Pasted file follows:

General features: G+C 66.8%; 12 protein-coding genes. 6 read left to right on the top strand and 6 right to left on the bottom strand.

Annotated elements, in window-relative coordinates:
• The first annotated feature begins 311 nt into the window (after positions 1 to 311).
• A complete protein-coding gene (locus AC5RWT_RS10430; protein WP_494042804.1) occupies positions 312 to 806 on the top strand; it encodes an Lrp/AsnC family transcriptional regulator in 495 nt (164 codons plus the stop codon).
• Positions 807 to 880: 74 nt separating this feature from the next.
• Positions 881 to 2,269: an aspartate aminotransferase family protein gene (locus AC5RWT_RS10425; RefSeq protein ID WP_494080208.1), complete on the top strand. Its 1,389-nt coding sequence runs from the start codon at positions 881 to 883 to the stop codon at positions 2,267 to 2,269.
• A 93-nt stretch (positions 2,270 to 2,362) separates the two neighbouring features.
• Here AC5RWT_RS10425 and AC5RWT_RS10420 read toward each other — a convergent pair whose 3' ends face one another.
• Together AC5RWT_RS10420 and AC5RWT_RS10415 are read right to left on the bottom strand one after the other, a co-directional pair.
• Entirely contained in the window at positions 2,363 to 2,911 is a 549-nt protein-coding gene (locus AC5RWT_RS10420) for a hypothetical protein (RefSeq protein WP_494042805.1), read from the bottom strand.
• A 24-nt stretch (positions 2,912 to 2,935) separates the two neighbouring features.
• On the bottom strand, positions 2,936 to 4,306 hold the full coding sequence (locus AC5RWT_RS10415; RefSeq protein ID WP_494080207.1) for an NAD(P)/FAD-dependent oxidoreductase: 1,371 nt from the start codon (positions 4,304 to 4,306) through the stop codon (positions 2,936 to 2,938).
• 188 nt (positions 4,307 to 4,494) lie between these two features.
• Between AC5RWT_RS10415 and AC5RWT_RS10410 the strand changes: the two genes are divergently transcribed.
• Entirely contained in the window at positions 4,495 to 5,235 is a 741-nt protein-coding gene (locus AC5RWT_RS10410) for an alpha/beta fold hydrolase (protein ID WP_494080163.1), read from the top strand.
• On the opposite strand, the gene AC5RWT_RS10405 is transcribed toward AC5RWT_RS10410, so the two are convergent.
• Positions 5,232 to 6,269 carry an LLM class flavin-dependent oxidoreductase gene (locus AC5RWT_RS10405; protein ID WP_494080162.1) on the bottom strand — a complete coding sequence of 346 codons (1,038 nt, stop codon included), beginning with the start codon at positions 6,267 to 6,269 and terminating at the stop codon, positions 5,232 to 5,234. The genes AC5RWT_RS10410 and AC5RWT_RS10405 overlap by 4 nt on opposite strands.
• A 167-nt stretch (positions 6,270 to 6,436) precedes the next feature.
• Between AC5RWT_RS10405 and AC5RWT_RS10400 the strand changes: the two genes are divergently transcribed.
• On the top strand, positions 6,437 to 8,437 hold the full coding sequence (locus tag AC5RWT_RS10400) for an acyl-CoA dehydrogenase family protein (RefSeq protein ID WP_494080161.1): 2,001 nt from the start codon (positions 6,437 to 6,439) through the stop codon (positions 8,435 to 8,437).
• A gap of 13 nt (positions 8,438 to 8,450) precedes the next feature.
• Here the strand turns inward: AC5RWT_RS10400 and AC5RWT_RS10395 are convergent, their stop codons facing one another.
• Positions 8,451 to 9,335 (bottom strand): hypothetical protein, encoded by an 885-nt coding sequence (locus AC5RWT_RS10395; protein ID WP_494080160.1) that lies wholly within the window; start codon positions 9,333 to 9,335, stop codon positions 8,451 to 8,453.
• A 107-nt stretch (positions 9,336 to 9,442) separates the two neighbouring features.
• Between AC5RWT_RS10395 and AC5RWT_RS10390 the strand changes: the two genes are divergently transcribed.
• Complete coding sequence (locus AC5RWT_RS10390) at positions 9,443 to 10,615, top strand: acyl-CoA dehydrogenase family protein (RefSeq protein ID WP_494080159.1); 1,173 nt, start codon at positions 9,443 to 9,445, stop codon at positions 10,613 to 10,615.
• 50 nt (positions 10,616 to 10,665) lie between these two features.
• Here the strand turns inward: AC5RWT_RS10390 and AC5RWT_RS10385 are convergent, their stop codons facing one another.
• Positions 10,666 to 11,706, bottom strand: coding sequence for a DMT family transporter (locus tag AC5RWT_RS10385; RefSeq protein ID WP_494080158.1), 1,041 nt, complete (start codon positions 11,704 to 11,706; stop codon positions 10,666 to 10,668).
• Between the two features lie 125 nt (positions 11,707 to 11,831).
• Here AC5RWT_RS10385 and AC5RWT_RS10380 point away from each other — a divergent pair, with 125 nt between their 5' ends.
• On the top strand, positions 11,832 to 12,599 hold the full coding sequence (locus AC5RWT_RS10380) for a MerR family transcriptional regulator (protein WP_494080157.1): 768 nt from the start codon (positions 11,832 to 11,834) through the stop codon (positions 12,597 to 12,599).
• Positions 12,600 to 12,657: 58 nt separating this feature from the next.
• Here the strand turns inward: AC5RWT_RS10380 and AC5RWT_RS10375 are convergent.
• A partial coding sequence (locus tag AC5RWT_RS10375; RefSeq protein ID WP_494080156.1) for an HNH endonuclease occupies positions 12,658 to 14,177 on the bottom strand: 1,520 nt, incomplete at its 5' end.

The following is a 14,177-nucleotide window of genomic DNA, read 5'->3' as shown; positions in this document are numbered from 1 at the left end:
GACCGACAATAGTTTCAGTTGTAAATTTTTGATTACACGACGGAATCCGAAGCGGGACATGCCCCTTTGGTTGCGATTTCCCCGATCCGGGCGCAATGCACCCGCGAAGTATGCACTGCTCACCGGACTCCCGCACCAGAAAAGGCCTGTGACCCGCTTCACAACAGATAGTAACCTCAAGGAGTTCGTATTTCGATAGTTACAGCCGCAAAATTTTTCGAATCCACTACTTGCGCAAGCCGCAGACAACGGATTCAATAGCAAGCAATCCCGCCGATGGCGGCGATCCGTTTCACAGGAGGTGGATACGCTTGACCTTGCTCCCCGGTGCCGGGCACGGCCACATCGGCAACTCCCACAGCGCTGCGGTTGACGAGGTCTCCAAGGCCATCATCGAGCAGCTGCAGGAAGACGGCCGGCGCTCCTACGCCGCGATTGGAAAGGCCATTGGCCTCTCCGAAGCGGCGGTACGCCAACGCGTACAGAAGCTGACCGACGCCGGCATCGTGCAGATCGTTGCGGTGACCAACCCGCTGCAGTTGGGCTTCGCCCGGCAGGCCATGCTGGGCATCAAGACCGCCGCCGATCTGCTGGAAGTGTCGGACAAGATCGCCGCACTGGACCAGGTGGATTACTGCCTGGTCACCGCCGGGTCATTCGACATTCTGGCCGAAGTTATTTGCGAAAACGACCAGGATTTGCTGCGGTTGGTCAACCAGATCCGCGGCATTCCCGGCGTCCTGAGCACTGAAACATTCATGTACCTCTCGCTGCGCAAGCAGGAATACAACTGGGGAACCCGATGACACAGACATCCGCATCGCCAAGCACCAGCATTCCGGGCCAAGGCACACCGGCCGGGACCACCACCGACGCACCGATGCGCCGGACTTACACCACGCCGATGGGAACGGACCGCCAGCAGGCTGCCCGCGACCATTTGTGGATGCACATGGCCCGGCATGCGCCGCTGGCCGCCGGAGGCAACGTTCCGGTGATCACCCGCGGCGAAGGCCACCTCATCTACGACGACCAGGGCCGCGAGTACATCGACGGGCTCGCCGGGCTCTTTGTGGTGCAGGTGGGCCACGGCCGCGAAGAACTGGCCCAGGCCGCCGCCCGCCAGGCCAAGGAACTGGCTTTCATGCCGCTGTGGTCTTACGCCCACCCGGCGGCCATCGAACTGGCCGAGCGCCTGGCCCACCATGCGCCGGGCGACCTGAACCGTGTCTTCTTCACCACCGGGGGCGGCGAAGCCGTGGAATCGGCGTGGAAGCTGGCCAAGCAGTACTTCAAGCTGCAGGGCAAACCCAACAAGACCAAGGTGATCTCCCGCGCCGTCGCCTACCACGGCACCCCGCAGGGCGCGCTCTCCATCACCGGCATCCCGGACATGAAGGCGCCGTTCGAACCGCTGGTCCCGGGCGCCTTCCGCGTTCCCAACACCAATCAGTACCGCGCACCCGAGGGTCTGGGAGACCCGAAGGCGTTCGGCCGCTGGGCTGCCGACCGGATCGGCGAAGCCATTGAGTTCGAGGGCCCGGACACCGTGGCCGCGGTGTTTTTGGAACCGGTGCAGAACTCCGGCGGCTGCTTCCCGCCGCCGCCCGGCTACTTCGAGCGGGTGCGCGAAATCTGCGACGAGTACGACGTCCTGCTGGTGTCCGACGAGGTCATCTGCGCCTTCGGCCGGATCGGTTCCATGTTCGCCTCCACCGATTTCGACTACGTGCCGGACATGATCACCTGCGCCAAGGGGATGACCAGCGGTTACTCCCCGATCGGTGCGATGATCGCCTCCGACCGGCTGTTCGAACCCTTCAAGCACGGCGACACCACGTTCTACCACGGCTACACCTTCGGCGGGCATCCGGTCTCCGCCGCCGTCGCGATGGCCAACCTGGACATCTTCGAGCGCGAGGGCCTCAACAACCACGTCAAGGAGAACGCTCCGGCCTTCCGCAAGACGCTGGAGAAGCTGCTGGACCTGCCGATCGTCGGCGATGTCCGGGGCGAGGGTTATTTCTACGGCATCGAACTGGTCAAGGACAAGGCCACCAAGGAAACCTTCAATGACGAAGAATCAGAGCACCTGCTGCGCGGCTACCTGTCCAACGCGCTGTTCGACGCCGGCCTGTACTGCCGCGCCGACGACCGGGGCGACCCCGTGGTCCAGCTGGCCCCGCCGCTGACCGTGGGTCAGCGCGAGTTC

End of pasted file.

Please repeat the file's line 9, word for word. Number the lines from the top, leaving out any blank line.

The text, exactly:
• Together AC5RWT_RS10420 and AC5RWT_RS10415 are read right to left on the bottom strand one after the other, a co-directional pair.